Under the Hood
One perk of using a DC to DC design is it makes for a compact platform that only has to generate one main rail. Dropping from 12V to 5V and 3.3V doesn’t take much space. What this does do is give Cooler Master room to use good filtering for clean and stable power.
We see a significant amount of filtering done immediately at the AC inlet. We see two Y-caps and an X-cap, and an inline ferrite bead to suppress any high-frequency noise that makes it in on the cord. A Thermal pad along the bottom of the case sinks heat from the primary converter to the PSU chassis.
A couple of chokes, and more Y and X-caps rounds out some impressive filtering.
The layout is actually pretty sparse compared to many power supplies. The components are powerful and efficient, so it doesn’t take as much stuff to accomplish the job.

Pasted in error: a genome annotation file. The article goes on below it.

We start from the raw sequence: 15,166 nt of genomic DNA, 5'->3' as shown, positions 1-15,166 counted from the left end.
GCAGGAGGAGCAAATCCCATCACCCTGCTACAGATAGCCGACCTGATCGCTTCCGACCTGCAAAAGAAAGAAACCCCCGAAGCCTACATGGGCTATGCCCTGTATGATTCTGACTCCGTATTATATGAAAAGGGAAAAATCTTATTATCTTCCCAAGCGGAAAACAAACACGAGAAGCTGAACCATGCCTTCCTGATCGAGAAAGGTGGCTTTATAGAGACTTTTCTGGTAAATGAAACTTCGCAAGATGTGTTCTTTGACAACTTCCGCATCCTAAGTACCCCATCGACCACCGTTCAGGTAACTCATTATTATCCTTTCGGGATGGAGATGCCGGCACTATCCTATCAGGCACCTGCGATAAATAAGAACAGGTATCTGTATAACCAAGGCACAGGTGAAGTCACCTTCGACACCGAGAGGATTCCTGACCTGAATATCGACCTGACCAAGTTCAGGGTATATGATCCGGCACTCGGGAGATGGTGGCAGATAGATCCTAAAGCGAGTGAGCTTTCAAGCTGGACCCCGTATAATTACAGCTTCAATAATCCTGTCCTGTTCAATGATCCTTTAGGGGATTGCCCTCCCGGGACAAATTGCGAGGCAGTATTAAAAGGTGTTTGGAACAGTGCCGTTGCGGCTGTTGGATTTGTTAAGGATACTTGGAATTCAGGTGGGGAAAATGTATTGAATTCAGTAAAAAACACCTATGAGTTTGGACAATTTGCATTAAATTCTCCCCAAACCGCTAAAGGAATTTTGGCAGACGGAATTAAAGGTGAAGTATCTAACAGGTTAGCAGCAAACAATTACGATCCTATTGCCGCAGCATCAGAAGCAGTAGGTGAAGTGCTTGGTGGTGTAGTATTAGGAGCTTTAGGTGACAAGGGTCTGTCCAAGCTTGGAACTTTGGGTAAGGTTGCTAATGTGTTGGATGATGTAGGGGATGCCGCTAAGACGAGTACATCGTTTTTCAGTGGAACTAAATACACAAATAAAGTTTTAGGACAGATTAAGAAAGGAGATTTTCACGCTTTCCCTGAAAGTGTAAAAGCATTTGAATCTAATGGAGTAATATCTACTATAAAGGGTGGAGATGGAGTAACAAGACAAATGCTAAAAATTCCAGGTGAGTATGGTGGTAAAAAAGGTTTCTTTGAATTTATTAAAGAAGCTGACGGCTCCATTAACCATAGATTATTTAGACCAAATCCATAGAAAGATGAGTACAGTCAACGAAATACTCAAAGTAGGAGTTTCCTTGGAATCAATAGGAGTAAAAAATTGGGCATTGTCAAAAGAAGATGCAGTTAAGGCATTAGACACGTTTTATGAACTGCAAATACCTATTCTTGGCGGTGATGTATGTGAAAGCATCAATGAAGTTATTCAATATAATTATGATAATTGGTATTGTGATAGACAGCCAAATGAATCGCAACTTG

Most of the ‘brains’ of the operation on crammed on a few daughterboards in one corner.
Cooler Master’s 135mm fan provides cooling once the power supply gets enough load on it. At lower loads, it doesn’t even turn on.
The fan is rated 0.5A or about 6 watts at full tilt.
Soldering is nice and clean. We see some primary MOSFETs on the bottom of the board and they are heatsinked to the case with thermal pads.
On the modular end, we see tons of filtering caps and even a spare connector space, likely for a larger model.